If the total amount of all liens under this Act meets or exceeds 40% of the verdict, judgment, award, settlement, or compromise, the total amount of all the liens of attorneys under the Attorneys Lien Act shall not exceed 30% of the verdict, judgment, award, settlement, or compromise. If an appeal is taken by any party to a suit based on the claim or cause of action, however, the attorney's lien shall not be affected or limited by the provisions of this Act.

(d)   (omitted)

(e)   (omitted)

 

THE HEALTH CARE LIEN ACT IN LAYMAN’S TERMS

So, what does the above mean? First, as mentioned above, it states that providers with perfected liens will get no more than 40% of the settlement. It achieves this by reducing all liens by the same amount, such that they add up to 40% of the overall settlement. Second, it divides all providers into one of two categories:

Facilities

  • Hospital Liens (not including any emergency room physician bills)

  • Ambulance/Emergency Response Liens

  • Surgical Center

Physicians

  • Emergency Room Physician Liens

  • Radiology Liens

  • Physical Therapy Liens

  • Chiropractor Liens

  • Family Physician Liens

  • Specialist Liens

Third, it notes that no one provider can receive more than 1/3 of the settlement amount.

 

Example

After a car accident person X is taken to the hospital where they undergo minor surgery and stay overnight. The bills might breakdown something like this:

  • Ambulance Bill — $500

  • Hospital Bill — $10,000

  • Attending Physician’s Bill — $500

  • Surgeon’s Bill — $500

  • Anesthesiologist’s Bill—$500

  • Radiology Bill—$100

Note that in the above scenario, when the hospital performed X-rays and CT Scans, the facility (the hospital itself) includes those services in their overall bill. They use a separate facility to process the negatives. The same is true of the surgery. The hospital probably has a set price for performing various surgeries whose cost is included in their bill. The surgeon that performed the operation bills separately for his or her time.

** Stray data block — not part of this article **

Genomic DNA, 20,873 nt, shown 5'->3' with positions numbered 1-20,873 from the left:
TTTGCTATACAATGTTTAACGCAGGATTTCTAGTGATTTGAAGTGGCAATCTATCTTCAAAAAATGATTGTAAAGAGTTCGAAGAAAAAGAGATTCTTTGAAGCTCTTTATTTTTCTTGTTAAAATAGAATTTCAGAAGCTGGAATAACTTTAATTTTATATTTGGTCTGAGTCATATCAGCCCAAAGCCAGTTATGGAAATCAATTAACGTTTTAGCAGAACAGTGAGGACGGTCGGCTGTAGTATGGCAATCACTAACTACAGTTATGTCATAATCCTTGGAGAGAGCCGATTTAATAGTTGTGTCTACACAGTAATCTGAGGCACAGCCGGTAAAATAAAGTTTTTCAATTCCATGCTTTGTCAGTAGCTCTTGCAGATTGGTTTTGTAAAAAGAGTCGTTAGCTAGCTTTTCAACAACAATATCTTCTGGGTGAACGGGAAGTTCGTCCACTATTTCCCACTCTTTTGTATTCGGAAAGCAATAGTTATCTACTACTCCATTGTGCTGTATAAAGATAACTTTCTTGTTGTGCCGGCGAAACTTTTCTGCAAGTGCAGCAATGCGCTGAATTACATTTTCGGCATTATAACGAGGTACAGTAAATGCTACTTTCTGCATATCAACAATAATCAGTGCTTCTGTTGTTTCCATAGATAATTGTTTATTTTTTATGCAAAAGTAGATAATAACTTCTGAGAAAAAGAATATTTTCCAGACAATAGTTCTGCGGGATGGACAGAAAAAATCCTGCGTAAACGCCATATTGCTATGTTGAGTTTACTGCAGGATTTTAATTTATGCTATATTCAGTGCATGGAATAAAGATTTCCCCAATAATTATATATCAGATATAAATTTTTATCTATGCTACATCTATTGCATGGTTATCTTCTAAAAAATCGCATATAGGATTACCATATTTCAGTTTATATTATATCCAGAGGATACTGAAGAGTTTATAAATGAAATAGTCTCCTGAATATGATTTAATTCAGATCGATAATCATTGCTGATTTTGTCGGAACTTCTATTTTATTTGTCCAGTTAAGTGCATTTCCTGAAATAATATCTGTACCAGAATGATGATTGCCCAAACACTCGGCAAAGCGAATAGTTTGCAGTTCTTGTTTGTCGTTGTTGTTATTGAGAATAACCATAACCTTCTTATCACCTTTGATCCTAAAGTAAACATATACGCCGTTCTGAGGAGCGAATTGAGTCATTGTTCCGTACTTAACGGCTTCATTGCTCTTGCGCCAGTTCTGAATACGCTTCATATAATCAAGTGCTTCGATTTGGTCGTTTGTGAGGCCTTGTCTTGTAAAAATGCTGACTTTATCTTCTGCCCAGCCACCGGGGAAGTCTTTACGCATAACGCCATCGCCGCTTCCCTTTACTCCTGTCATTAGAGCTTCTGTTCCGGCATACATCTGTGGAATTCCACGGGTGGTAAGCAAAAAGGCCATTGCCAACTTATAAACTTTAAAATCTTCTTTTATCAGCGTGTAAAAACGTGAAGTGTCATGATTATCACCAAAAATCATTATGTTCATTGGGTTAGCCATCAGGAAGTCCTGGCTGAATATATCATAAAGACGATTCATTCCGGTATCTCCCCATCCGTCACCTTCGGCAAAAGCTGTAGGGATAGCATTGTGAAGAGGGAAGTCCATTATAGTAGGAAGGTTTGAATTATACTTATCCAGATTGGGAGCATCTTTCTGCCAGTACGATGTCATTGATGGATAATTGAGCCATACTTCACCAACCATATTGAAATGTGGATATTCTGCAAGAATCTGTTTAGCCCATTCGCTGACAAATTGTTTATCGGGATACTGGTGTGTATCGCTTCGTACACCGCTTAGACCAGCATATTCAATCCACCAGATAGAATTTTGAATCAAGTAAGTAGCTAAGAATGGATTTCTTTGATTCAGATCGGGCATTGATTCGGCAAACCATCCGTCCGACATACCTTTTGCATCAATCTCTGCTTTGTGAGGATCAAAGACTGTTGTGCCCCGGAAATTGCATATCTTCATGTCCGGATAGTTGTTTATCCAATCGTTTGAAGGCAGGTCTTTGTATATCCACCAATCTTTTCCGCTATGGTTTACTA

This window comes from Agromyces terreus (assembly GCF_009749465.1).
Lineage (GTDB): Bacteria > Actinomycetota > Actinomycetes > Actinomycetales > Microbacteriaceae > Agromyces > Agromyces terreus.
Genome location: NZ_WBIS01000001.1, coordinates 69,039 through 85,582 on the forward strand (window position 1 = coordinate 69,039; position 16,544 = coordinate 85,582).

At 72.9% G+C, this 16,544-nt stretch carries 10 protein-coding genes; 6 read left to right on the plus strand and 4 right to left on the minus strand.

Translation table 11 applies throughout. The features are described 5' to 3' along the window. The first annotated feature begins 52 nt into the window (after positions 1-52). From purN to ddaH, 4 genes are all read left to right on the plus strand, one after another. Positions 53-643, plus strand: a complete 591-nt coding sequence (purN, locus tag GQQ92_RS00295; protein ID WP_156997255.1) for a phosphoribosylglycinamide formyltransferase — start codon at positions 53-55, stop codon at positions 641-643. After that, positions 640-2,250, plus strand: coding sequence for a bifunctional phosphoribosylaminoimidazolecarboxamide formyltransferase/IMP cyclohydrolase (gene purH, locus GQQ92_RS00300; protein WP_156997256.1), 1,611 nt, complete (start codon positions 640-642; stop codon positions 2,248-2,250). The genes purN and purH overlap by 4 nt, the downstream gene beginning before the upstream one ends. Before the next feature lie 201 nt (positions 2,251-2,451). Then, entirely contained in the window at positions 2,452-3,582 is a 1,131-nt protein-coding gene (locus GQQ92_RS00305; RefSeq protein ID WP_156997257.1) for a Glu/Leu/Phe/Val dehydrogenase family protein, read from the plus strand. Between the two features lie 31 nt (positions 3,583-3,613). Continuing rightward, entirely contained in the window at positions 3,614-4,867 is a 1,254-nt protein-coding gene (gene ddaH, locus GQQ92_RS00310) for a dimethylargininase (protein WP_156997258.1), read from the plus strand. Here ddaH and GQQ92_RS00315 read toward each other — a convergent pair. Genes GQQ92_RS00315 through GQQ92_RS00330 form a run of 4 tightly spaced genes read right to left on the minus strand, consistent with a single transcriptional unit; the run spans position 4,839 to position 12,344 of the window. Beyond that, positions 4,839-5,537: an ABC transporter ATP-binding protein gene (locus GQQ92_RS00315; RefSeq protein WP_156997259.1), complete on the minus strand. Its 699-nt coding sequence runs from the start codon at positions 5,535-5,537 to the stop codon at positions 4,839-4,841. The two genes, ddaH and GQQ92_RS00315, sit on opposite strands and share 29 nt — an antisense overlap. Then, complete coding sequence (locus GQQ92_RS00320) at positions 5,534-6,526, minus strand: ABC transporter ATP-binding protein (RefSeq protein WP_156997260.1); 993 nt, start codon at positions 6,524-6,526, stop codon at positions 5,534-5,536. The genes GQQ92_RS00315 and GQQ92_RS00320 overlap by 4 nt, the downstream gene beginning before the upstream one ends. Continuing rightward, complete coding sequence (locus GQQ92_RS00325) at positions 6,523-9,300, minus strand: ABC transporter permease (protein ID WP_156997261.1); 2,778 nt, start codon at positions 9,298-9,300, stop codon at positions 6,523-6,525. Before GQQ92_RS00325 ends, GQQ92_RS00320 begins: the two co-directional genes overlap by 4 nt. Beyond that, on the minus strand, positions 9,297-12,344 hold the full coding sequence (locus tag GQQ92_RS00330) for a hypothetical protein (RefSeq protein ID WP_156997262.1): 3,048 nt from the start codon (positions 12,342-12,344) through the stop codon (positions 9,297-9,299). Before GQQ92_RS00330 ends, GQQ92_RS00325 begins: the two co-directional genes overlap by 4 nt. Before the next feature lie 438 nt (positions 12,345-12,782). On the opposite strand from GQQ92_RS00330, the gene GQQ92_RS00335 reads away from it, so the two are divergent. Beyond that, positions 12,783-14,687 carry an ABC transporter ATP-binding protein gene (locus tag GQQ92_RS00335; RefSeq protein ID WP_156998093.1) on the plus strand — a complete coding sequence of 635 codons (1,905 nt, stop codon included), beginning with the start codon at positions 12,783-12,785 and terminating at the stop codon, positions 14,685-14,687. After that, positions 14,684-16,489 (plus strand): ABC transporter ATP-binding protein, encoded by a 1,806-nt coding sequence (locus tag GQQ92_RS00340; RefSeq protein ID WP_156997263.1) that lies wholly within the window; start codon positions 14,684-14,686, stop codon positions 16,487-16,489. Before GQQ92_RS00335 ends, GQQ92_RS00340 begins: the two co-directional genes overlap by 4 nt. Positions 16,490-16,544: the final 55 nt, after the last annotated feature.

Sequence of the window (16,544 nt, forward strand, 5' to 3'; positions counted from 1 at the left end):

HOW TO COMPUTE A HEALTH CARE LIEN ANALYSIS

 

Step 1

Using the above example, the first step is to divide all lien holders into their respective categories. In most cases, Facilities will be limited to ambulance bill(s), emergency room bill(s) (from the facility), and hospital bill(s) if surgery is performed. Virtually everything else falls under the Physicians category.

Facilities

  • Ambulance Bill — $500

  • Hospital Bill — $10,000

Physicians

  • Attending Physician’s Bill — $500

  • Surgeon’s Bill — $500

  • Anesthesiologist’s Bill—$500

  • Radiology Bill—$100

 

Step 2

Determine whether the total of all the liens is greater than 40% of the settlement. Assume the above case settled for $10,000.

  • 40% of $10,000 = $4,000

  • Total liens = $12,100

  • $12,100 is greater than $4,000

Thus, we can utilize the healthcare lien act.

 

Step 3

Determine each lien holder's pro-rata share. Looking back at the statute, subsection (c) states that when there are lien holders in both categories, each section is entitled to half of that 40% we have been discussing (or 20% of the settlement). If the total of either section (Facility or Physician) does not add up to 20% of the settlement, the remaining money is added to the other section.